Emily: How should audiences prepare themselves to see this show?
Jim: That’s an interesting question. It’s something I’ve tangentially been thinking about, how an audience’s expectation of something affects their performance of it. It started when I was thinking about the possibility of having programs for the show – if you write a director’s statement then that changes how people see the show. I don’t want to tell people too much about the show because I want them to experience it as it goes along, which is true of any theatre show I suppose. Audiences should expect a really fun night out.
Emily: From the work that I’ve seen by Jetpack Theatre Collective – which I love, I can’t say it enough –
Jim: Thank you very much.
Emily: You’re into innovative theatre-making, clearly, [see my previous reviews for shows by Jetpack Theatre Collective here, here and here.] are there quirky or innovative things that you are doing with this play?
Jim: Yes there are. It’s an interesting challenge for me personally because it’s not the first scripted show I’ve done, but it’s the first time I’ve done a play from the canon. There are new elements to it, but it’s a piece where everything has to be adding to the set script. Pieces we’ve done in the past, for instance Pea Green Boat, we’ve been able to work with that script because it was so malleable – the script was one long monologue, but Rhinoceros has very specific stage directions, which really constrains what we can do in terms of innovating the performance.
Emily: How do you strike up that balance between staying true to the text, for example these prescriptive stage directions, and finding something new?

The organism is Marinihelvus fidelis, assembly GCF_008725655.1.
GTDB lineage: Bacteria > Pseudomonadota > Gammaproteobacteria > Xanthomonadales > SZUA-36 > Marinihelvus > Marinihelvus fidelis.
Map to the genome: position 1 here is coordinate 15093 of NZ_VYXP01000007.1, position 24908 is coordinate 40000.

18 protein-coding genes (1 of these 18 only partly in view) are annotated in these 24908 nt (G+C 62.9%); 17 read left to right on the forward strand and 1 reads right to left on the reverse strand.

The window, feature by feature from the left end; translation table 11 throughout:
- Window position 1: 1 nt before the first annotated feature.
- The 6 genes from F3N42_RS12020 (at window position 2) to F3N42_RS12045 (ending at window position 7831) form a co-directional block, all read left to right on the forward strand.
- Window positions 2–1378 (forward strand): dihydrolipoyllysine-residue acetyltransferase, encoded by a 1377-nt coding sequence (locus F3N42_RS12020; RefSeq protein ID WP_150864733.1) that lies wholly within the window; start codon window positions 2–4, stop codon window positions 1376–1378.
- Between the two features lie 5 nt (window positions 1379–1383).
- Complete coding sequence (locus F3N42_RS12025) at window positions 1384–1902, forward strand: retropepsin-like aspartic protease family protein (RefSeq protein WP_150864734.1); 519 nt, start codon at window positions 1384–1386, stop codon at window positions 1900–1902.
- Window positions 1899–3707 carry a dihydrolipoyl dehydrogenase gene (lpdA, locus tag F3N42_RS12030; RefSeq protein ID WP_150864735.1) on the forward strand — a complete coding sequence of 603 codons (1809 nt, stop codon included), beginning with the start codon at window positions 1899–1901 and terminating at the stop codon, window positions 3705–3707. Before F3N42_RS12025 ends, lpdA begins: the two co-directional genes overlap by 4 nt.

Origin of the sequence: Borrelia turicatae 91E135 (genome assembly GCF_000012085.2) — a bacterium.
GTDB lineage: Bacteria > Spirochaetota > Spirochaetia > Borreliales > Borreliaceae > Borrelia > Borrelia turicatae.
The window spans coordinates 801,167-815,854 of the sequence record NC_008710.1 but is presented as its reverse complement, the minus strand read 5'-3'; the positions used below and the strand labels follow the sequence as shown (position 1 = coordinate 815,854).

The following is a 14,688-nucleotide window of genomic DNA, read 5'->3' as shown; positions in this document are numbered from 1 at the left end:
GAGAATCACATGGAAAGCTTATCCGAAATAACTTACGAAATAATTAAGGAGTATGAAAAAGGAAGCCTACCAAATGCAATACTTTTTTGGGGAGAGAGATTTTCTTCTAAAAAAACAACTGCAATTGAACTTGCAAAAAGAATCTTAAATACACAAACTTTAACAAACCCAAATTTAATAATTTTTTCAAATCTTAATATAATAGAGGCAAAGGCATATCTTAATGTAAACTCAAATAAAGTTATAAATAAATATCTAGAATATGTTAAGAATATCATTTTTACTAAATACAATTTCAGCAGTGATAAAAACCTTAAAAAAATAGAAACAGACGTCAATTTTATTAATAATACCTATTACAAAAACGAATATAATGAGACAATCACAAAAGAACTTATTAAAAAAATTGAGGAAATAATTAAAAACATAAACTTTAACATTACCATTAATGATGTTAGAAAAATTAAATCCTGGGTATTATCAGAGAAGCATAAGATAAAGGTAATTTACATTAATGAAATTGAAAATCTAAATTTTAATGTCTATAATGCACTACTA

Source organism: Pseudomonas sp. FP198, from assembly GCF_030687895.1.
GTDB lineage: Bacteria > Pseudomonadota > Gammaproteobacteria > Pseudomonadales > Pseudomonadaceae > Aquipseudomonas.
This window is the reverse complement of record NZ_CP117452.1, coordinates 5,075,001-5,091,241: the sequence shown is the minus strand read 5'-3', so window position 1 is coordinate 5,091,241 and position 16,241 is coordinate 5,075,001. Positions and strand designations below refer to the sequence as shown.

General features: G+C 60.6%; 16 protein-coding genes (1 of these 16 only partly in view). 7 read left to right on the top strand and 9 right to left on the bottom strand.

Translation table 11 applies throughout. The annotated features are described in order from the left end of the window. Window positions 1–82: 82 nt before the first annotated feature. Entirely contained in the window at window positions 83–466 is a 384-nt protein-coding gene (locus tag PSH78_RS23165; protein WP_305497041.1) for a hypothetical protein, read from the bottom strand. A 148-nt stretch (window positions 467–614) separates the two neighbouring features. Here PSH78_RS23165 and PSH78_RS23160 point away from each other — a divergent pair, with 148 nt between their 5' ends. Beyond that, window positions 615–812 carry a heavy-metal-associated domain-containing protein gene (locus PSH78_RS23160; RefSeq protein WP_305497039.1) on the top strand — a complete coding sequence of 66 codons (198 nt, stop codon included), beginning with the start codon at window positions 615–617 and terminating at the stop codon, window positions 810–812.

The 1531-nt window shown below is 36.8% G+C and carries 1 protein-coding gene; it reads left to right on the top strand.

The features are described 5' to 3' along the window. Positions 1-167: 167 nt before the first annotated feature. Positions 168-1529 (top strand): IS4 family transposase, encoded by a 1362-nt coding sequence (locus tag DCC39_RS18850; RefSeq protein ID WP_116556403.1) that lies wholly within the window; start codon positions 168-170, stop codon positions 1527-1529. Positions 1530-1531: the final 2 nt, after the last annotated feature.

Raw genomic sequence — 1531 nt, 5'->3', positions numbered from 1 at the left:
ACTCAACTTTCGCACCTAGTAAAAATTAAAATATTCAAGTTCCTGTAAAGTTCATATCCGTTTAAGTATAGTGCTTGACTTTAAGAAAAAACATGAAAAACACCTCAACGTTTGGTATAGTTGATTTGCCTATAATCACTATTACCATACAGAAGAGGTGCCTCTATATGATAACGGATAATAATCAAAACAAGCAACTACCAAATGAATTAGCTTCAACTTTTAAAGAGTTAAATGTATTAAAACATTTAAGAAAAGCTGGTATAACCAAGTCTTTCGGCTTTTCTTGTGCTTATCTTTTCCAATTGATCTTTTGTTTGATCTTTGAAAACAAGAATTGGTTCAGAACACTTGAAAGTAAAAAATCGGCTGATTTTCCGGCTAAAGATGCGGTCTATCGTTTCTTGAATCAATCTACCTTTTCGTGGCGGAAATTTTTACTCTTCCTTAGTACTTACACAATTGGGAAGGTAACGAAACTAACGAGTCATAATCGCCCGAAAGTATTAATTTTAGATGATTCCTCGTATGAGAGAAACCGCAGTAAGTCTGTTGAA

Jim: Everything has to make the boat go faster. I have to throw away my ego, the performers have to throw away their egos, and we have to draw that fine line of what is “this is cool!” and what is constructive to the show. What will excite audiences, and what will be memorable for them, that isn’t a gimmick? We can’t just keep pushing to do quirky stuff because we have a reputation for producing quirky things.
Emily: Could you explain for someone who doesn’t know the play, what is Rhinoceros about?
Jim: At a very basic level, the play is about a sleepy French town where everyone starts turning into Rhinoceroses. The play was written in the 1950s by Ionesco as an allegory for the Nazi occupation of France, and the French people’s complicity in that. What happens when everyone around you starts turning into ugly, angry, passionate monsters – what’s the response to that? It is very funny as well (laughs). Being able to ask very serious questions in a very dumb way is something that I love. We chose to do this play in September last year-
Emily: -it’s only become more relevant.
Jim: As much as a destruction of the world is awful, it’s very convenient for marketing purposes (laughs). The increasing radicalisation of both the left and the right in Australia and overseas, Brexit, the rise of Trump…all these things make it very timely.
Emily: Pauline Hanson’s back, just yesterday, right in time for you!
Jim: Thank God for Pauline Hanson (laughs). It’s very timely to be doing a play that asks questions like, who gets to decide who’s an outsider in a society, about populist uprising and moral panics? How do you respond to that?
Emily: If we use this metaphor of turning into a rhinoceros for conformity, at the simplest level, do you think that’s inherently a bad thing?